Caffeine and Athletic Performance
Sally Perkins explains how to maximise the effects of caffeine on athletic performance.
The most widely consumed drug in the world, caffeine has been shown by numerous studies to have positive effects on sports performance. Even younger athletes aged 11-18 take caffeine to try and improve their athletic performance. But while the benefits of caffeine on sports performance are undeniable, these benefits are only reaped when caffeine is taken strategically. When taken in the right amounts at the right times, using a method appropriate for the athlete's body, caffeine can significantly boost the athlete's performance.
The best caffeine source
Drinking coffee is the most common way to get caffeine, but it may not be the best way to get your fix. One study has found coffee not to be as strong as caffeine pills, deducing that something in coffee must be inhibiting caffeine. However, another study later negated this finding, concluding that combining decaf coffee and caffeine pills is not necessarily more efficient. Since the best caffeine source is yet to be determined, the best thing to do for now is experiment with different sources of caffeine, such as coffee, tea, caffeine pills and energy drinks to find what works best for your individual performance levels.
How much caffeine to take
The amount of caffeine a person needs to take to unlock its athletic benefits varies by body weight. Naturally, heavier people will need to consume more while lighter individuals will need less. Healthline.com states that about 200-400 mg should be taken to maximise the benefits. For some athletes, the easiest way to get the recommended amount may be to drink two big cups of coffee per day. It is important to note that various solid foods such as dark chocolate also contain caffeine and that it is possible to unwittingly get more than the recommended amount.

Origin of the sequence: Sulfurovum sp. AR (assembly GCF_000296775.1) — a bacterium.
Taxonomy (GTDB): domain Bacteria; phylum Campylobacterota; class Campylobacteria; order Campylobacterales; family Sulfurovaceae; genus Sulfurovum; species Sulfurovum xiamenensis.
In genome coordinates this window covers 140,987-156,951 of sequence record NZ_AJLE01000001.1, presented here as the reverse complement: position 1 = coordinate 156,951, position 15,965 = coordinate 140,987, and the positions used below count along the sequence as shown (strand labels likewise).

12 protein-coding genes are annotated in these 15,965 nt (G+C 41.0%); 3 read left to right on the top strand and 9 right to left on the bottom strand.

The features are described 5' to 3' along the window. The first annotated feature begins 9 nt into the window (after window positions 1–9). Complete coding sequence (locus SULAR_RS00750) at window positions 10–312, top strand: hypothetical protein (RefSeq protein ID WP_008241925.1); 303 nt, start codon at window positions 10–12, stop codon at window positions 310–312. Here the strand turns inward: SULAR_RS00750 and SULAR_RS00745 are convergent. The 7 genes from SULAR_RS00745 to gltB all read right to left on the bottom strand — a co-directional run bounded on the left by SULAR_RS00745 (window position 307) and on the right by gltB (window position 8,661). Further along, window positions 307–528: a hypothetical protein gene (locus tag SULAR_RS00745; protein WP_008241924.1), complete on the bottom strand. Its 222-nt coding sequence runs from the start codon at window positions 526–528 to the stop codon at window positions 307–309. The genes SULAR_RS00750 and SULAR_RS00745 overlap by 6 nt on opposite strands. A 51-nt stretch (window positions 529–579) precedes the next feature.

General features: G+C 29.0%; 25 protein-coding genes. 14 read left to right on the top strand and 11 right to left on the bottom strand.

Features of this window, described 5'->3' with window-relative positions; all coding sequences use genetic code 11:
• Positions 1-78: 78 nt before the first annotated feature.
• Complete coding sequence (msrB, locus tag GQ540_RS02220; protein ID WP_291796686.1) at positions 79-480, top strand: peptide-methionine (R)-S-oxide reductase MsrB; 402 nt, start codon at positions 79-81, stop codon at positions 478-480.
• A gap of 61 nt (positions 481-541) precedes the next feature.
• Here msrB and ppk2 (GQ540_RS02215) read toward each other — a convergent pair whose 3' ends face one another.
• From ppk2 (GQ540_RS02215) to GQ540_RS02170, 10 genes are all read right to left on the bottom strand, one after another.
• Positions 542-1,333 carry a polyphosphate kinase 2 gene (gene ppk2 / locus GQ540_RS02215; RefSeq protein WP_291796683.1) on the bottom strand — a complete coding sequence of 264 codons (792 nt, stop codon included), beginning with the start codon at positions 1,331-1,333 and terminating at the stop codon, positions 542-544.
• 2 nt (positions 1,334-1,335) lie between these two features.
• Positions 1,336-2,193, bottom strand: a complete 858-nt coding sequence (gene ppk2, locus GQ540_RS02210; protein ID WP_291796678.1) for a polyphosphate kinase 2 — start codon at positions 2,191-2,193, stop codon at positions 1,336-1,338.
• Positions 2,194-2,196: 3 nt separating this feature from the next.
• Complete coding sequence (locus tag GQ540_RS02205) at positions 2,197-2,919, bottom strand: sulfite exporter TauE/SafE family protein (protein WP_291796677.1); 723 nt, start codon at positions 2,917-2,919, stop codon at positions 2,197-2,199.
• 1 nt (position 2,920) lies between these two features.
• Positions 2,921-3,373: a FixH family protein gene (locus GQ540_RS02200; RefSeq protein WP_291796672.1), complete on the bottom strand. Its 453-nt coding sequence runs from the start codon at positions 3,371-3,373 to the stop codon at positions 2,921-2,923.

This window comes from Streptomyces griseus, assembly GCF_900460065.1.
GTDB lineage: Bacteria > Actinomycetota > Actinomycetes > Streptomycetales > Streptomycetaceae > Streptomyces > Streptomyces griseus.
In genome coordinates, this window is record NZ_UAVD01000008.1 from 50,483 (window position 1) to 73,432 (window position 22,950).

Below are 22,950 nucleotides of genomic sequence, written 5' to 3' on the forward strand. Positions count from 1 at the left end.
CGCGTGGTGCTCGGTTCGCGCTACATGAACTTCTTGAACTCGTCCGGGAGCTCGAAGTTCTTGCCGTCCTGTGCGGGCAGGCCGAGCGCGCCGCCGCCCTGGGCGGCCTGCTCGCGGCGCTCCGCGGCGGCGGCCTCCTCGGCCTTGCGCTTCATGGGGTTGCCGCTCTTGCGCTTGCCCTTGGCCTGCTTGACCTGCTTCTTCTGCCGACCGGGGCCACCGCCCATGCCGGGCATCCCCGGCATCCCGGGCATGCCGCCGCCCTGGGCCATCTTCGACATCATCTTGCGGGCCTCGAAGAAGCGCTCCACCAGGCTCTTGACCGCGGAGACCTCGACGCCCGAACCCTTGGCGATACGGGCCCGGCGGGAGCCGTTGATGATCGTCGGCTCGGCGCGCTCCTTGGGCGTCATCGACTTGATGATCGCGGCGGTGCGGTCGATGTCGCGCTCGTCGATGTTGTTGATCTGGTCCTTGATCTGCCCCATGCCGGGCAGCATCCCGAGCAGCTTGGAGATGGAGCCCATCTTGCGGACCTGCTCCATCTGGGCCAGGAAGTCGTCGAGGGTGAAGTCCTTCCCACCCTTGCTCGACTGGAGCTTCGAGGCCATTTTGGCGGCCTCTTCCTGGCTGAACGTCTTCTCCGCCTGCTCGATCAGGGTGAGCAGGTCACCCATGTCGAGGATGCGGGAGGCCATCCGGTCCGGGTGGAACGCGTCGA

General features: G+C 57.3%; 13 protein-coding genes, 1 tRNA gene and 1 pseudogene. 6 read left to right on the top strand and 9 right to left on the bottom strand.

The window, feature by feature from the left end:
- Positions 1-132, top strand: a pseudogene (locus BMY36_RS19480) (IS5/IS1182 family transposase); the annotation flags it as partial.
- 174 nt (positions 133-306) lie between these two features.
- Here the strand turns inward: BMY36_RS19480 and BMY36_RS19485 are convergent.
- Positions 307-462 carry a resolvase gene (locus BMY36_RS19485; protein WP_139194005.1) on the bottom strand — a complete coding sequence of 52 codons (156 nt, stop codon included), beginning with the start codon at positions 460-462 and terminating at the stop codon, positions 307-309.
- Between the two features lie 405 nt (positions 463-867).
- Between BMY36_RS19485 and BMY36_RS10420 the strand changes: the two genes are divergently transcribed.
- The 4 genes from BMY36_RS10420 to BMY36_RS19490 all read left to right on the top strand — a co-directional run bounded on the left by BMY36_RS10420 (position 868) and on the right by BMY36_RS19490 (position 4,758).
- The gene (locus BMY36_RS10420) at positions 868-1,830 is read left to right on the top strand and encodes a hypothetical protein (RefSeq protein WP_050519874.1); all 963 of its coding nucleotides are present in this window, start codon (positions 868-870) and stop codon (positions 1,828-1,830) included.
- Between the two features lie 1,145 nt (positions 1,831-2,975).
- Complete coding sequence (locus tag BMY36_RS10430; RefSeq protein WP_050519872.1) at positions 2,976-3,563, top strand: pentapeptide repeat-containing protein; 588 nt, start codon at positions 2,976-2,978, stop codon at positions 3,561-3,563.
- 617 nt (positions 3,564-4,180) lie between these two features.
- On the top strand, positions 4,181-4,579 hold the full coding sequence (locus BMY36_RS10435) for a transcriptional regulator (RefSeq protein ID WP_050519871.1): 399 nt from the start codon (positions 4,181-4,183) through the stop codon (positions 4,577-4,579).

How often and when to take caffeine
Athletes are recommended to take a big dose of caffeine one hour before the sports event. If taken on an empty stomach, caffeine will begin to circulate in the blood in 15 minutes, while it can take 45 minutes or more if it is taken with food. Once caffeine is in the body, it will stay for at least five hours. As for how often to take caffeine, athletes are advised against taking it on a regular basis as this would increase the body's tolerance for it, negatively affecting the athlete's sports performance.
Taking caffeine is a great way to improve athletic performance as it increases endurance, muscle power and reaction time, but only if done so strategically. It is important that athletes find the caffeine source that works best for them and that they take the required amount at the appropriate times.
If you quote information from this page in your work, then the reference for this page is:
About the Author
Sally Perkins is a professional freelance writer with many years' experience across many different areas. She made the move to freelancing from a stressful corporate job and loves the work-life balance it offers her. When not at work, Sally enjoys reading, hiking, spending time with her family and travelling as much as possible.
The following Sports Coach pages provide additional information on this topic: